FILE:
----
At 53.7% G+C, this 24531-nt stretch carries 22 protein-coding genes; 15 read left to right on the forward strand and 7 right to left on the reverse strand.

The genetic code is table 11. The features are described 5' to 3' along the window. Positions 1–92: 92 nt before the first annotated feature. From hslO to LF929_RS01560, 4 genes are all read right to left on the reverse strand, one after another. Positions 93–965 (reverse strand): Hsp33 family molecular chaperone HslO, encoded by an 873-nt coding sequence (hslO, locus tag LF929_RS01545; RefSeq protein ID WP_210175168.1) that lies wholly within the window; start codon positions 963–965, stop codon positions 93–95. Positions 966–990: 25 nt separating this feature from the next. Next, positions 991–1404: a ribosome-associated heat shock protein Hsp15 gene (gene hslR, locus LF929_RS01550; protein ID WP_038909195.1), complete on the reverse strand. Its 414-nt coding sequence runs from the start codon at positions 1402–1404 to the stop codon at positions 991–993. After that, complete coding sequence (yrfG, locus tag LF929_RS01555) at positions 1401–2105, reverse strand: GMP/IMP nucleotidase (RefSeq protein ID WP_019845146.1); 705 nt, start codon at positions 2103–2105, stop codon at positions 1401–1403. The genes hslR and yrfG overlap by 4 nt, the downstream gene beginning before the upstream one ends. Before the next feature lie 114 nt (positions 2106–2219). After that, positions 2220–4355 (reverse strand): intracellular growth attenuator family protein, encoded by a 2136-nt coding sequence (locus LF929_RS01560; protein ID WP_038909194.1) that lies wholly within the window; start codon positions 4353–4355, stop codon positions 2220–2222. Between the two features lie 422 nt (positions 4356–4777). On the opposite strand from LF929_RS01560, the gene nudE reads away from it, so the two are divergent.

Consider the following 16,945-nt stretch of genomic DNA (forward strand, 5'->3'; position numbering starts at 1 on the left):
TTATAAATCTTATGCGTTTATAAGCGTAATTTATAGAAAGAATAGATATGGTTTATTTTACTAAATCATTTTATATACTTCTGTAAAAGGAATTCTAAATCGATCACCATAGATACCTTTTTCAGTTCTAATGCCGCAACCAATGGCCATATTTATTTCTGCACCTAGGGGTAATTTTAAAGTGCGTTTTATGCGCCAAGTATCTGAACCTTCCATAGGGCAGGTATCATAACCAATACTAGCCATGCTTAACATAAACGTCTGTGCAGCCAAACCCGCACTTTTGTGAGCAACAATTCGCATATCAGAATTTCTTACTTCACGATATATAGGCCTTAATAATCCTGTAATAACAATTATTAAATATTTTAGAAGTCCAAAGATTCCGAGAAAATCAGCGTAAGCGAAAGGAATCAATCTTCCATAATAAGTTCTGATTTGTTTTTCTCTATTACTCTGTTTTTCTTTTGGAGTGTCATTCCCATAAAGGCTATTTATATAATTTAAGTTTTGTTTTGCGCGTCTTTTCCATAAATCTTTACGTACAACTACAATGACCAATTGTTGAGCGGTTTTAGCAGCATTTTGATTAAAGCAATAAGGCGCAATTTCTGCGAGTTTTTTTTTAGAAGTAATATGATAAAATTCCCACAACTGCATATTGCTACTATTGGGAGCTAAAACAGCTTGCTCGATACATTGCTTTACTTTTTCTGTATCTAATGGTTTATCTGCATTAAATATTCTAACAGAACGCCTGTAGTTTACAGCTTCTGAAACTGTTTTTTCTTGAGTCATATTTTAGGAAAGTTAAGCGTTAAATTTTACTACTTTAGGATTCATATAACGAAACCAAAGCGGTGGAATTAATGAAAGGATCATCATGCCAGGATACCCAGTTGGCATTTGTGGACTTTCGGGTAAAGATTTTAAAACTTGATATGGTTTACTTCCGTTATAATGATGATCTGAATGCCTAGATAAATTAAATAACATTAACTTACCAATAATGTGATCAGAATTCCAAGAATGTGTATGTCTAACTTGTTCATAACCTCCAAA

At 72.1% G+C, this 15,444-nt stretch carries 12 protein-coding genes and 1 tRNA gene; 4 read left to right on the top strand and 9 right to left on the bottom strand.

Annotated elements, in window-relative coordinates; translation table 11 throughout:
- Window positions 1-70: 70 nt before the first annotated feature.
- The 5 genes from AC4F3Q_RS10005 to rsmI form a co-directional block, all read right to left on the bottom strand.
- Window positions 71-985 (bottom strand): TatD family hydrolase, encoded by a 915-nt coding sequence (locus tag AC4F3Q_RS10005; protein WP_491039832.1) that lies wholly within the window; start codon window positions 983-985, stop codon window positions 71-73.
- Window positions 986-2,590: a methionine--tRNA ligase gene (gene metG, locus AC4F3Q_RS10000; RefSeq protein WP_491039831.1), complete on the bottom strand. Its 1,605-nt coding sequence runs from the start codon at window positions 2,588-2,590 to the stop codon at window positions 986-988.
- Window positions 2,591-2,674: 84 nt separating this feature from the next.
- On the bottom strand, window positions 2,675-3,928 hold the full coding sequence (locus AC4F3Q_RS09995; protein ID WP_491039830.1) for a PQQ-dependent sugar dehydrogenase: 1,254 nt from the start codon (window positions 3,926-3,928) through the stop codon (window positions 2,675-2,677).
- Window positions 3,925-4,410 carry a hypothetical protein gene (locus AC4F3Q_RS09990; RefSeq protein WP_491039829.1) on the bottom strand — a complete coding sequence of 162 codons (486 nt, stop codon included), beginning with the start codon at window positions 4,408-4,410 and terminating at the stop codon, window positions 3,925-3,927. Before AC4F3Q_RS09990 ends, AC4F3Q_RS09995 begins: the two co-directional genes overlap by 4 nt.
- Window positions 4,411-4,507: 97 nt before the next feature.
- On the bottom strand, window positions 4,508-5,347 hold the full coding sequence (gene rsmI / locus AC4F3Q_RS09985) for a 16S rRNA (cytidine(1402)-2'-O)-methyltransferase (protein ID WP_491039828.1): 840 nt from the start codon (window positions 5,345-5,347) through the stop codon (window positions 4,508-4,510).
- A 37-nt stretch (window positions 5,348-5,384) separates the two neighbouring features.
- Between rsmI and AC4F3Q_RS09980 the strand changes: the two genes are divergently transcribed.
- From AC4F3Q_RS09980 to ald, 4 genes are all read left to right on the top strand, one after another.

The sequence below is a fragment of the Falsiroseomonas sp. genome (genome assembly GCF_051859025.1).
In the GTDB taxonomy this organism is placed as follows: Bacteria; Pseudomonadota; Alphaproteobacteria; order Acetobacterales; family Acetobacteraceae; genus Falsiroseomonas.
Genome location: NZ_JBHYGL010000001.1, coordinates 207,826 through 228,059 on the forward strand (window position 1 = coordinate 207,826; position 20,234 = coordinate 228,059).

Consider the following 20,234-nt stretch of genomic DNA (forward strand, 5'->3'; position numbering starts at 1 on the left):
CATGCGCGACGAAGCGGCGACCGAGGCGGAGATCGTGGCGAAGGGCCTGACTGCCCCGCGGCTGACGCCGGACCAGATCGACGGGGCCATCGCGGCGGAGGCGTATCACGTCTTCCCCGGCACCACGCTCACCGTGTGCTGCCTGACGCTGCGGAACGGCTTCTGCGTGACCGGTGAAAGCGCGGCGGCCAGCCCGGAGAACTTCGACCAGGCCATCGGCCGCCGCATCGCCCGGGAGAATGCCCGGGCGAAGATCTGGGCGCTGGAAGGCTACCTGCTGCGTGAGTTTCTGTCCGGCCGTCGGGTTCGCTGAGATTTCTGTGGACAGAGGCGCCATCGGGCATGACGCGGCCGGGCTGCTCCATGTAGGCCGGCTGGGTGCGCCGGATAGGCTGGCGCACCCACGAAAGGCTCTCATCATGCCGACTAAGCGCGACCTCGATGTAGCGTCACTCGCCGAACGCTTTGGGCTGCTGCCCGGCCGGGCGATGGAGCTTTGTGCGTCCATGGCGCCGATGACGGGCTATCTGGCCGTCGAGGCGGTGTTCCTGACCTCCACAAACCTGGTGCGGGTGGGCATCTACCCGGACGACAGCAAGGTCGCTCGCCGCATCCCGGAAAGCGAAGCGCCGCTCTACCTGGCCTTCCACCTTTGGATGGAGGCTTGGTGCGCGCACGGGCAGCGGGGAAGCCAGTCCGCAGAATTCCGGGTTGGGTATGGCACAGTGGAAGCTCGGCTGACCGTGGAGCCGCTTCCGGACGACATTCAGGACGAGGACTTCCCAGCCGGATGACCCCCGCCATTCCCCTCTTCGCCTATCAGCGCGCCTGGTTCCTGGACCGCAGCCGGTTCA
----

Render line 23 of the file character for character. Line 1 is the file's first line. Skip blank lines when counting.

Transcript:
CATGCGCGACGAAGCGGCGACCGAGGCGGAGATCGTGGCGAAGGGCCTGACTGCCCCGCGGCTGACGCCGGACCAGATCGACGGGGCCATCGCGGCGGAGGCGTATCACGTCTTCCCCGGCACCACGCTCACCGTGTGCTGCCTGACGCTGCGGAACGGCTTCTGCGTGACCGGTGAAAGCGCGGCGGCCAGCCCGGAGAACTTCGACCAGGCCATCGGCCGCCGCATCGCCCGGGAGAATGCCCGGGCGAAGATCTGGGCGCTGGAAGGCTACCTGCTGCGTGAGTTTCTGTCCGGCCGTCGGGTTCGCTGAGATTTCTGTGGACAGAGGCGCCATCGGGCATGACGCGGCCGGGCTGCTCCATGTAGGCCGGCTGGGTGCGCCGGATAGGCTGGCGCACCCACGAAAGGCTCTCATCATGCCGACTAAGCGCGACCTCGATGTAGCGTCACTCGCCGAACGCTTTGGGCTGCTGCCCGGCCGGGCGATGGAGCTTTGTGCGTCCATGGCGCCGATGACGGGCTATCTGGCCGTCGAGGCGGTGTTCCTGACCTCCACAAACCTGGTGCGGGTGGGCATCTACCCGGACGACAGCAAGGTCGCTCGCCGCATCCCGGAAAGCGAAGCGCCGCTCTACCTGGCCTTCCACCTTTGGATGGAGGCTTGGTGCGCGCACGGGCAGCGGGGAAGCCAGTCCGCAGAATTCCGGGTTGGGTATGGCACAGTGGAAGCTCGGCTGACCGTGGAGCCGCTTCCGGACGACATTCAGGACGAGGACTTCCCAGCCGGATGACCCCCGCCATTCCCCTCTTCGCCTATCAGCGCGCCTGGTTCCTGGACCGCAGCCGGTTCA